How to Prevent and Treat Black Toenails from Running

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It's common for runners, especially those training for long-distance running races, to get black or bruised toenails. Some long distance runners even consider getting a black toenail or losing a toenail a rite of passage. But, like other running ailments, it's possible to avoid getting black toenails. Here are tips to prevent and treat them.

Symptoms of Black Toenails

First, the toenail appears blackened and is painful.

The black color is blood under the nail (from a blister) drying up. The nail will usually fall off when a new nail eventually grows in.  Runners who are training for a marathon or do a lot of downhill running are the most likely candidates for black toenails because their toes are constantly rubbing up against the front of their shoes. You're also more likely to get black toenails if you run long distances in warmer weather because your feet swell more when it's hot.

Cause of Black Toenails

Black toenails are caused by constant hitting or rubbing of your toe against the front of your shoe. A blood blister forms under the nail, and the blister can't breathe, so it takes a lot longer to heal.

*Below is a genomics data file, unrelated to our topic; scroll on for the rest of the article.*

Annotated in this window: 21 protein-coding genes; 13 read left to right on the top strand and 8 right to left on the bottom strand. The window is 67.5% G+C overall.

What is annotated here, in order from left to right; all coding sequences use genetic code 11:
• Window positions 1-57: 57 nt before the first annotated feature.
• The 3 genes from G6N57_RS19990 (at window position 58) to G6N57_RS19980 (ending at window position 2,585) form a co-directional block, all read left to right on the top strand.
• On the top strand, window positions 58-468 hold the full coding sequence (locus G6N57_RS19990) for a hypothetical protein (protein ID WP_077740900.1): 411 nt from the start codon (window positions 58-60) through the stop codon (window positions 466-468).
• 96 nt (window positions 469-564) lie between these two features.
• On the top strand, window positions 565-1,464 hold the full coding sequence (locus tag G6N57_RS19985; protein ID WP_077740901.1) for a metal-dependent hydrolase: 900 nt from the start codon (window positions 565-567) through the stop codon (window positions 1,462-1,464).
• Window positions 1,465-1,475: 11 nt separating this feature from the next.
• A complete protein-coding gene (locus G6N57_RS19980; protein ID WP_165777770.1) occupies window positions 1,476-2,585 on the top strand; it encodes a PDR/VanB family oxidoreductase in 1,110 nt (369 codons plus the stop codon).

Prevention of Black Toenails

To prevent black toenails, make sure that you're wearing the correct running shoe size (at least 1/2 size bigger than your street size; you should have plenty of room in the toebox).

You should have one thumbnail's distance between your longest toe and the end of the shoe. Buy new running shoes at the end of the day when your feet are most swollen. Trim your toenails regularly, and keep your foot dry for as long as possible during your long runs. Sometimes a long toenail can hit the front of your shoe and lead to bleeding beneath the nail.

Be sure to wear good wicking socks, not cotton ones. Lace your shoes tighter along the front if you're doing a lot of downhill running.

Although black toenails do commonly occur when training in warm weather (when your feet swell), you should also be careful when running in cold weather. If you're wearing thick socks or two pairs of socks to stay warm, your running shoes may end up being too tight, putting you more at risk for black toenails.

Treatment of Toenails

Once you have a black toenail, it's best to leave it alone, as long as the pain is manageable. The pain is usually the worst on the first day and then lessens each day after. If it's extremely painful, a doctor can put a hole in the nail to relieve the pressure.

The damaged part of the nail is gradually pushed off, and a new nail will replace it. Don't try to force the old nail off -- it will eventually get loose and fall off on its own once the new nail grows in. If you're worried about how your toenails will look, it's OK to put nail polish on the black toenail and on the new nail coming in.

If at any point you notice redness and infection or the pain get worse, get it checked out by a health care professional.

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